The Art of Hiring for ‘Cultural Fit’

Define Your Culture
 
How can I increase the likelihood of hiring someone who will be a good fit for my organization?
Many of us are using behavioral interviewing questions, and some of us have taken it a step further and identified the competencies needed in our positions.  We developed behavioral questions, which we believe will elicit these competencies.  We dutifully probe candidates who supply us with incomplete answers, and despite our best efforts, we still sometimes hire someone who turns out not to ‘fit’.
What’s one to do?  Consider whether you’re hiring folks who ‘culturally fit’ with your organization.
In Miranda Nicolson’s article, “3 Steps To Improving Your Cultural Fit Hiring”, she first  recommends that you “Define Your Culture Code”.  What’s unique about your organization?  What are your values and beliefs?  How do you ‘show’ those attributes in your organization to the outside world?  What qualities do you need to thrive in your organization?  A series of discussions with your employees should help produce and confirm this information.
Next, Nicholson challenges us to ‘Pre-screen with Culture Code in Mind’.  Don’t wait for the actual face to face interview.  Begin to look for the cultural fit with your initial  pre-screening telephone interview.  Nicholson suggests asking, “What motivates you to perform your best work?”  “What is your perfect work environment”.  Ask questions to get candidates to open up and offer their perspective to you.  The sooner you can begin to assess ‘cultural fit’, the better.
Finally, she advocates for ‘Developing a Cultural Interview Process’.  Develop interview questions around the key values and behaviors that are needed in order to be successful in your organization.  This creates a unique value proposition that you are looking to hire someone who will be attracted to your organization and its culture.  For example, if working on teams is an integral part of your culture, ask the candidate to tell you about a time he was part of a team working on a project.  What was his role, what specifically did he contribute, and what role(s) has he had on team(s) in the past, and what role(s) does he prefer and why.
In Josh Tolans’ article, “6 Problems With Job Interviews Today (And How To Fix Them)”, he notes that an interesting thing about these ‘cultural fit’ questions is that it can inject a little bit of fun into the interviewing process.  C’mon, when was the last time you had a bit of fun while interviewing?  You want the candidate’s personality to shine through, not just their professional demeanor.  Ask something like,  “How would you go about purchasing a birthday present for a friend?”  Or “Choose one word that best describes you.”
Maximize Your Chances
 
Tolans cites that another approach which can help maximize the likelihood of making a good ‘cultural fit’ hire is to include multiple folks in the interviewing process, so you’re able to obtain multiple perspectives of the candidate.  Consider starting with a peer interview and/or several people on the team, so the candidate has the opportunity to meet and learn more broadly about the position and the organization.  This helps reduce any bias or prejudice when assessing the candidate.  It also provides the candidate with the opportunity to see whether he can see himself as a ‘fit’ for this position and this organization.  Remember, this is a two-way proposition.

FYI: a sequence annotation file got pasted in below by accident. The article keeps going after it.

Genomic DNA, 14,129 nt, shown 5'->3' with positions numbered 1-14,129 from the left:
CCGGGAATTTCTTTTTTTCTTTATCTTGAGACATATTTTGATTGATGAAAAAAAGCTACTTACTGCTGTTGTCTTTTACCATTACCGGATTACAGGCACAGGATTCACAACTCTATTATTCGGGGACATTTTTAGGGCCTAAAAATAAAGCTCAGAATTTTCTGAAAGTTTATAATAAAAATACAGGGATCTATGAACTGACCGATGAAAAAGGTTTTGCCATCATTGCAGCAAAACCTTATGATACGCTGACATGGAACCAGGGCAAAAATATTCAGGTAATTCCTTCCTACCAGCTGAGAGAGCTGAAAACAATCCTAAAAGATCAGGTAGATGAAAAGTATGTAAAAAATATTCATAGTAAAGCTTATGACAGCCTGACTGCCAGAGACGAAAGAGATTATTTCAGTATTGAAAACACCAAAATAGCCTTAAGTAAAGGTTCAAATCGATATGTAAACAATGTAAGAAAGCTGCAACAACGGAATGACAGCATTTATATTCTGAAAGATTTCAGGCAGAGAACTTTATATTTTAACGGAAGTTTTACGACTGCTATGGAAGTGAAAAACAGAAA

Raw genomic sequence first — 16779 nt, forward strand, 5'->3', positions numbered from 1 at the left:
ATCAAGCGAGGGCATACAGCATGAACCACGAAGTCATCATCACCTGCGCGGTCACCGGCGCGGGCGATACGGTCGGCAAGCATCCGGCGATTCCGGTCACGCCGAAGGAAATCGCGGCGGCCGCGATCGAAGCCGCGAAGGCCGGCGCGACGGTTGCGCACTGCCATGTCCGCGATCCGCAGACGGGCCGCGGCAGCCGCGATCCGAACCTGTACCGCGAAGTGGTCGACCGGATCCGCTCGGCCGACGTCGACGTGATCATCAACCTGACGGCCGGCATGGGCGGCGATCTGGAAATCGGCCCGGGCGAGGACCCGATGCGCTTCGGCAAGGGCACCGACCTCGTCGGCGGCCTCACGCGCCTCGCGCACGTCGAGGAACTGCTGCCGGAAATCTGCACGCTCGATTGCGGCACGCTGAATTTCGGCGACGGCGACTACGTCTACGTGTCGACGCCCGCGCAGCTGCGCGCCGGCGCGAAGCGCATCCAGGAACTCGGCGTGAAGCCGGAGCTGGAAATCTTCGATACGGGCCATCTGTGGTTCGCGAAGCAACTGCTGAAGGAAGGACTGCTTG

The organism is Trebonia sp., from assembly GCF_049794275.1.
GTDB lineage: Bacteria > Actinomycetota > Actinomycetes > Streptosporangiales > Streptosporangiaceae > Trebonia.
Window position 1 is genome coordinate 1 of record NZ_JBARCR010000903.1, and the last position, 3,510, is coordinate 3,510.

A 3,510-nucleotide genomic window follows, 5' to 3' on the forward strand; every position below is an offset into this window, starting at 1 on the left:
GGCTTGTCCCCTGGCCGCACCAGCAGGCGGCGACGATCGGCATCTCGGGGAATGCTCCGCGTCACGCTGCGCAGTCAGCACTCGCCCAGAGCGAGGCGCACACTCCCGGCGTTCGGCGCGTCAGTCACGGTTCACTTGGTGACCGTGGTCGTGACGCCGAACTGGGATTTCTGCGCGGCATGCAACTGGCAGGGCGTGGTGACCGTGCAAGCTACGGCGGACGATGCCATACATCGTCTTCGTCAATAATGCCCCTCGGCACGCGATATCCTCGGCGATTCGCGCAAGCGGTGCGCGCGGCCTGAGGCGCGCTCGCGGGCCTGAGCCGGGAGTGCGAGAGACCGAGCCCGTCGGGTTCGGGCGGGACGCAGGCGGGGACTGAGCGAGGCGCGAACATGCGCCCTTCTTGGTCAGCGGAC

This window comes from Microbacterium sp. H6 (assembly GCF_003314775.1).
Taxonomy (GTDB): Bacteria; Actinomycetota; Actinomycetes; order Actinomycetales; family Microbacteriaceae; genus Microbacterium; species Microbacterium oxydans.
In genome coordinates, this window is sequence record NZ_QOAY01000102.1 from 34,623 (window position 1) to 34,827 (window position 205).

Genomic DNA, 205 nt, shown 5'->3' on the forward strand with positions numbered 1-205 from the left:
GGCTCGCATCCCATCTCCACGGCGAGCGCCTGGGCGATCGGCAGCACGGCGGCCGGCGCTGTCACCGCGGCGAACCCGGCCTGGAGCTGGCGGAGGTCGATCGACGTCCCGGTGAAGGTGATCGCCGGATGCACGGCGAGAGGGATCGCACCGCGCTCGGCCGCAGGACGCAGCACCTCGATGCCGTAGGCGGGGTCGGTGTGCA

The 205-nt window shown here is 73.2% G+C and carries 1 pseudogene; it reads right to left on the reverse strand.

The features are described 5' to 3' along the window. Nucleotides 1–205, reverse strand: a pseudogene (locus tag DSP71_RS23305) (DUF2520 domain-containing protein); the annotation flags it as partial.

Let’s remember that while targeting interview questions which assess ‘cultural fit’ will help, at the end of the day, interviewing, no matter how well planned is still more of an ‘art’ than a ‘science’.

Good luck.

the HRmeister

 

 

 

The Unenviable Role of the Interviewer

David Frost (left) interviewing Donald Rumsfeld
David Frost (left) interviewing Donald Rumsfeld (Photo credit: Wikipedia)

Yesterday, theHRmeister was invited to meet with the leaders of a local non-profit, inter-denominational Christian ministry.  They were looking to improve their hiring process, and, specifically, wanted to incorporate ‘hiring for attitude’ behavioral interviewing questions into their repertoire.

We began by discussing background and reference checking (both the pros and the pitfalls) and how to select candidates for the job interview.  This included telephone pre-screens, reference checks, what to look for in an applicant’s cover letter and resume, sample interview questions, (including illegal ones), and job previews, among others.

It’s interesting to note how many times our conversation brought us back to the organization’s HR policies on these topics.  One purpose which HR policies (if consistently followed) serve is to provide the organization with a defensible position, and to mitigate its risk.  The importance of consistency cannot be overstated – in asking all applicants the same questions, in retaining all interviewer note taking of applicant’s answers for six years, and in consciously working to avoid interviewer bias.

Interviewers are all trying to hire qualified candidates, who can satisfactorily perform in their jobs – and, hopefully, stay a while in them too.  theHRmeister contends that though advancements in interviewing have been made, it’s still more art than science, despite the use of sound behavioral selection interviewing techniques, assessment and other testing, and job previews.  Finally, there remains a high need for organizations to have clear HR policies on these and other related topics, and ones which are consistently and fairly followed.

Interviewers are in an unenviable position in their organizations, don’t you think?

Good luck.

theHRmeister